Couple: Mary Scott Hardaway and Grant Fletcher

Met at: Recovery Room
Years together: Three and a half

I had a very specific narrative in mind. Where: a dark, diminutive café. When: in the middle of the weekday. What: I’d be sipping a house red, and on my third glass. Who: a handsome stranger would swing open the joint’s creaky wooden door and sit two barstools down, order his “regular,” and catch my gaze at just the right moment. The rest would be history.

It was all very Hemingway-esque and tragically unrealistic. My college romantic interactions mostly took place after midnight, in sweaty Irish pubs, techno music blasting, my bourbon ginger staining most, if not all, of my dress (read: long tank-top). My paramour and I barely talked, stumbled home, and “hung out” a few times. Then we never spoke again.

In July 2013, after graduation, I relocated two states South to Charleston, with my twin sister, our cat, Lee Lee, zero job prospects, and a new sense of personal Manifest Destiny (love is mine, I would have it). After moving into a lovely high-ceilinged apartment at the corner of Ashley and Bee, Sissy and I hit the streets, job-hunting, soul-searching, Wet-Willie’s-sipping (R.I.P.) — so damn smiley we could’ve been tourists. But then it dawned on me. It took no more than 48 hours of exploring my new slanted sidewalks to realize that my city also happened to be a mecca for the terrifyingly ineligible bachelorette. There weren’t enough handsome strangers to go around.

My penchant for dark, dimly lit bars may be traced back to my parents’ fateful meeting more than 25 years ago. It wasn’t a dive bar, per se, but my mother assures me it was “not a nice bar.” The Green Leafe Cafe was a bare bones joint when my parents first met on a blind date, set up by a mutual friend. They “sipped draft beers” and my 29-year old fledgling lawyer mother was both taken aback and at the same time quite taken with my 36-year old geologist father, who managed to steal her heart while limping on a post-op bum knee. “It was love at first story,” she wrote me a few days ago when I asked her to recount the details, “I was laughing so hard I knew everything was going to work out.”

My Lowcountry love story wasn’t quite taking off the way I’d imagined, though. One failed Tinder date and countless forced bar conversations left me feeling less and less like a pioneer in the name of love and more like the college girl I’d been for too long.

Which brings me to Friday the 13th, September 2013. I’d always liked the number 13, for the same tragic and ethereal quality I associated with midday meetings at small, dimly lit cafes. By then, my zero job prospects had morphed into waiting tables at a popular downtown eatery, and my days and nights ran together so much so that my stories took on a script-like quality. I never could remember who I told what, or if what I was saying sounded interesting any more. I’d memorized my quips the way I’d memorized the daily special — was I flirting, or reciting?

That night a coworker (one of the single, terrifyingly eligible gals I so feared) and I bar-hopped and Tinder-ed (has it made it’s way into Merriam yet?) our way around town, landing at Rec Room close to midnight. For what felt like hours I’d stood awkwardly at Warehouse; gaped and audibly gasped at slimy bachelor party bros at Stars. To walk into this dark, cramped, faintly smelling of vomit haven at the end of a fruitless night was everything. This was it; this was the place. I may not find my great love here, but shit, I’d find somebody. And at that point, somebody seemed good enough.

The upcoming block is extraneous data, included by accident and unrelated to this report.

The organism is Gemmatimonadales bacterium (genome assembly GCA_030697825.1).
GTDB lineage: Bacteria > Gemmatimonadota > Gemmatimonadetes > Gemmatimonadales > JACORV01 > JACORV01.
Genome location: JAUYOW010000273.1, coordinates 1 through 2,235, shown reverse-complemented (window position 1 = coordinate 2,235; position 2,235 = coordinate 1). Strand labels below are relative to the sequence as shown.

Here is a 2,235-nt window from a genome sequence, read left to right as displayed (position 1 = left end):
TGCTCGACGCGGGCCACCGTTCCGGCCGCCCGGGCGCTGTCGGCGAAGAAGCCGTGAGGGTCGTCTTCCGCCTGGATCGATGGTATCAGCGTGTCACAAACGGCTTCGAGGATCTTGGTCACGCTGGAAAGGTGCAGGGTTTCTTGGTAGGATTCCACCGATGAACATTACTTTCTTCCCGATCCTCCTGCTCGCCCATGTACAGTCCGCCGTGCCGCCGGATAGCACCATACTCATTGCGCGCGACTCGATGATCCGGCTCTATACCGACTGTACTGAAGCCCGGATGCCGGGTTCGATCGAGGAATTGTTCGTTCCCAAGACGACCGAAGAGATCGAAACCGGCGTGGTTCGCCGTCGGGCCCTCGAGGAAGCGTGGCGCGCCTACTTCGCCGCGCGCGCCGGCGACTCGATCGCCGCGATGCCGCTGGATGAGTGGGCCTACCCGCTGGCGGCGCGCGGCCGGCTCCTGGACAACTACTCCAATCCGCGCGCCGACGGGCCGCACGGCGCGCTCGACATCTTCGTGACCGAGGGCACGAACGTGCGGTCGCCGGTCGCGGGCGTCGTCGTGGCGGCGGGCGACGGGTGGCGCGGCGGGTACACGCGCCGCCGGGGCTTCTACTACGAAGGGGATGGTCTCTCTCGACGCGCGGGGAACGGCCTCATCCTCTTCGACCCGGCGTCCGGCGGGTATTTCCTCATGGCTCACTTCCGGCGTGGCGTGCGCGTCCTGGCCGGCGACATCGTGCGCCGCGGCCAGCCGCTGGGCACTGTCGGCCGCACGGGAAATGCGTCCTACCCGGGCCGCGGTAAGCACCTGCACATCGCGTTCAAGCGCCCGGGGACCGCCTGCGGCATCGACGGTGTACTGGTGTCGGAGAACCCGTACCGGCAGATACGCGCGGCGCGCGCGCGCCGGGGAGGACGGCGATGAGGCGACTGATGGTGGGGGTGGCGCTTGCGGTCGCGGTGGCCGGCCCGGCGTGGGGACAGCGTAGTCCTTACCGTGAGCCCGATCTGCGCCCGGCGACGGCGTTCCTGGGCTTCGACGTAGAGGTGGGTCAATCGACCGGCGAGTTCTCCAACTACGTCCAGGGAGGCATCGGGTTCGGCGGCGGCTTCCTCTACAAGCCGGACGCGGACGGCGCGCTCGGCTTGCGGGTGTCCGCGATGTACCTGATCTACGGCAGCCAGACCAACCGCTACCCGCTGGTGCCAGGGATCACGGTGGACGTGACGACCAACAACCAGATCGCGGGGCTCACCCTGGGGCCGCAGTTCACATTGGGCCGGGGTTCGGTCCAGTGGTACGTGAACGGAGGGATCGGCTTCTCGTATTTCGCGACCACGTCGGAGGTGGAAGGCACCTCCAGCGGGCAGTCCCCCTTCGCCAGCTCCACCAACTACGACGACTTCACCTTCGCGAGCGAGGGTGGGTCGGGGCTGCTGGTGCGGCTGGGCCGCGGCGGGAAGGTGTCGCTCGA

My coworker introduced me to a group of her guy friends; the high of being out on a warm night in a still new city was starting to wear off, and the conversation with one genial but not fascinating fellow was beginning to dull when I spotted the handsome stranger — the one who opens creaky doors and sits at sticky bars in the middle of the day. He was tall, much taller than my 5 foot 3 plus heeled stature. I don’t remember what he was wearing because it was nondescript. No obscenely colorful polo or perfectly crafted lumberjack persona? I drifted towards him and he let me drag him to the bar for my usual flirtatious bit — a tequila shot followed by a PBR. We moved outside, my makeup sweated off, my thick mane taking on the gracious wave of a wet mop. He didn’t seem to notice. He told me about his siblings — two brothers and a sister. I told him about my siblings — an identical twin and darling 18-year old baby brother. His baby brother sounded like mine. Things were going well. He told me he had two middle names, I told him I had no middle name. He was from Cincinnati and liked jeeps and climbed trees. I was from Virginia and happened to drive a Jeep! And trees are nice. I went off script, I think, and it felt OK, good, actually. It was so loud, even 50 yards outside of the packed bar, and I stood on my tip-toes to hear the tall stranger better. He leaned down, took a breath, and began to tell me the rest of his story.

Mary Scott now lives on James Island with her sister and boyfriend Grant (the tall handsome stranger), cat Lee Lee (who Grant loves most in the world) and strange sweet mutt, Emma Louise. You can’t miss their house — it has three Jeeps parked out front.